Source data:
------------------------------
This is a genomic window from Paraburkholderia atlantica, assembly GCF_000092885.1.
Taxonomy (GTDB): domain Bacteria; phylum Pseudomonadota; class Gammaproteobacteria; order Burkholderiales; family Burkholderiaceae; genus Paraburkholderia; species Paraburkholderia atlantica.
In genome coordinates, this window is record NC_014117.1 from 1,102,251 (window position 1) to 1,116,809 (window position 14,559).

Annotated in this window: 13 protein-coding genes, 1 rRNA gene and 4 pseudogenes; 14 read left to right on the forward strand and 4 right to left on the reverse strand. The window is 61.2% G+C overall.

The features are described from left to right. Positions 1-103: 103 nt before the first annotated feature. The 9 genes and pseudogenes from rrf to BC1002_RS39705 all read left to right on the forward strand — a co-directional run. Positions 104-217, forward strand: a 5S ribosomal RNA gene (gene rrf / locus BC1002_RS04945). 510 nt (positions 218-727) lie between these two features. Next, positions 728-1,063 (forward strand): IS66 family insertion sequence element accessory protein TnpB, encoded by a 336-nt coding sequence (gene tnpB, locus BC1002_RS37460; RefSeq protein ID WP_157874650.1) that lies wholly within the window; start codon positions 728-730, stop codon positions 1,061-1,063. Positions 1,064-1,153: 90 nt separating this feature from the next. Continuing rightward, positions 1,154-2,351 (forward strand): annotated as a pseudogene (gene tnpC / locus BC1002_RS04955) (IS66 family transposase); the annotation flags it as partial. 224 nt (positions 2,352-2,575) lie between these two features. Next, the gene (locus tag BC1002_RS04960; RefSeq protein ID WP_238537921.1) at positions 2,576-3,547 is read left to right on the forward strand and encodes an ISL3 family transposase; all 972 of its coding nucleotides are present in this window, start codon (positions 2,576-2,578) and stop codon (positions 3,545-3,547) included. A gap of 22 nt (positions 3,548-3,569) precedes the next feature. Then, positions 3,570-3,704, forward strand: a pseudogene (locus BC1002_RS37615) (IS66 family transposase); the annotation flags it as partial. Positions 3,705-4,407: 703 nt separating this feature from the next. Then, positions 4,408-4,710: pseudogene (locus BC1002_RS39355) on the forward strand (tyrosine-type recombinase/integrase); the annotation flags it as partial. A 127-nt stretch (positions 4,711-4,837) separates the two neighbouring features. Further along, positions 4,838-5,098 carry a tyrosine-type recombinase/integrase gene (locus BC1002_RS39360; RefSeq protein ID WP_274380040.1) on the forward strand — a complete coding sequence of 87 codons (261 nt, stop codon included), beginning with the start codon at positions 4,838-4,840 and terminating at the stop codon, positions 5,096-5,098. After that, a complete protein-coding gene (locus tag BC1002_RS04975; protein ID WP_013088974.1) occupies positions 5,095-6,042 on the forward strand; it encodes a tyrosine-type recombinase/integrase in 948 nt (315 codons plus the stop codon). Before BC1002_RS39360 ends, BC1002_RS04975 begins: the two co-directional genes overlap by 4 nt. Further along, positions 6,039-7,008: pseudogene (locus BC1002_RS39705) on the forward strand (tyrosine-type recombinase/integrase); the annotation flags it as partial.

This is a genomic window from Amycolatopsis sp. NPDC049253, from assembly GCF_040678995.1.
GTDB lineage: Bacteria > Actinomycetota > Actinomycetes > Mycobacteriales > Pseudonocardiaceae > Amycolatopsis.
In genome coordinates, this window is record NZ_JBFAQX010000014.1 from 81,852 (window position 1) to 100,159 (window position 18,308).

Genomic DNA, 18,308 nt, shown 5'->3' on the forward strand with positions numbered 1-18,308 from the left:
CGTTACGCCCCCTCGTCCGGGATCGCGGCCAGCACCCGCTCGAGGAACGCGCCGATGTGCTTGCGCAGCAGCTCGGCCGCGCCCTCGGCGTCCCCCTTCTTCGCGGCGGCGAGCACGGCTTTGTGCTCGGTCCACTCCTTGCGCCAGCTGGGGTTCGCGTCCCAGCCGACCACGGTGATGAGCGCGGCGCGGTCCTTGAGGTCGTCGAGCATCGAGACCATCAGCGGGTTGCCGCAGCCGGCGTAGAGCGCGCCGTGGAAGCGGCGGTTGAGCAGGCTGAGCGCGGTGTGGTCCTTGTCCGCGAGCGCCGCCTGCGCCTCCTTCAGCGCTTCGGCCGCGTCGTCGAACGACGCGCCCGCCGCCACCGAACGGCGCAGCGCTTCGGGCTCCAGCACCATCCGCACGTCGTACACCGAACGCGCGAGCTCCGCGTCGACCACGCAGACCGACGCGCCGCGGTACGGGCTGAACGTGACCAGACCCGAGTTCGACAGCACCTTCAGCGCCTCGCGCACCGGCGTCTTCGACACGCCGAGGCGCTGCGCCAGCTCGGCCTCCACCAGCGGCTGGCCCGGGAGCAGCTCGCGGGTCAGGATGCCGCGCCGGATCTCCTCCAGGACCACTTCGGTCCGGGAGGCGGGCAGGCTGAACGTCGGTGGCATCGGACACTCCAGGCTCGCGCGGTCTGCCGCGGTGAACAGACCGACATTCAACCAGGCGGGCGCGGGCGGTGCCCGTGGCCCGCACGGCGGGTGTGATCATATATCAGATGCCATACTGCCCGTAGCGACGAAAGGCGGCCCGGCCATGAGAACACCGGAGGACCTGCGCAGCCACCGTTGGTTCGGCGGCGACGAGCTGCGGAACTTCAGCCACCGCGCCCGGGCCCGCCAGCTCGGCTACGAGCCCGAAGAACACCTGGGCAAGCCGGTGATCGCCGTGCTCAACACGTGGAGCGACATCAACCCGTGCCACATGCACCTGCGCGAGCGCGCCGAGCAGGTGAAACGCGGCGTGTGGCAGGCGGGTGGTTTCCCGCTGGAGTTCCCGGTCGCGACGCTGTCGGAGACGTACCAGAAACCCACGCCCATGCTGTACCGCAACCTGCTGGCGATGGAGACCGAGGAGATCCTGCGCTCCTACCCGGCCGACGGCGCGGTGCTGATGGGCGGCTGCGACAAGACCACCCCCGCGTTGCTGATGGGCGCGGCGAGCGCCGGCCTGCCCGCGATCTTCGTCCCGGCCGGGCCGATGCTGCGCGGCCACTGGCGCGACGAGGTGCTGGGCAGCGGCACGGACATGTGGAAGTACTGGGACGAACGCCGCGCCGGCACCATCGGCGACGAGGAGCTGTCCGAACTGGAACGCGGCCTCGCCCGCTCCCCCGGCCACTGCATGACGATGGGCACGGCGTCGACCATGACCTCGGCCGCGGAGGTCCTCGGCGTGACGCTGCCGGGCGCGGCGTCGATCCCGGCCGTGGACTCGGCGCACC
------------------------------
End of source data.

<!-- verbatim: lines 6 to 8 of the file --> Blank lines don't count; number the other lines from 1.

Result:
This is a genomic window from Amycolatopsis sp. NPDC049253, from assembly GCF_040678995.1.
GTDB lineage: Bacteria > Actinomycetota > Actinomycetes > Mycobacteriales > Pseudonocardiaceae > Amycolatopsis.
In genome coordinates, this window is record NZ_JBFAQX010000014.1 from 81,852 (window position 1) to 100,159 (window position 18,308).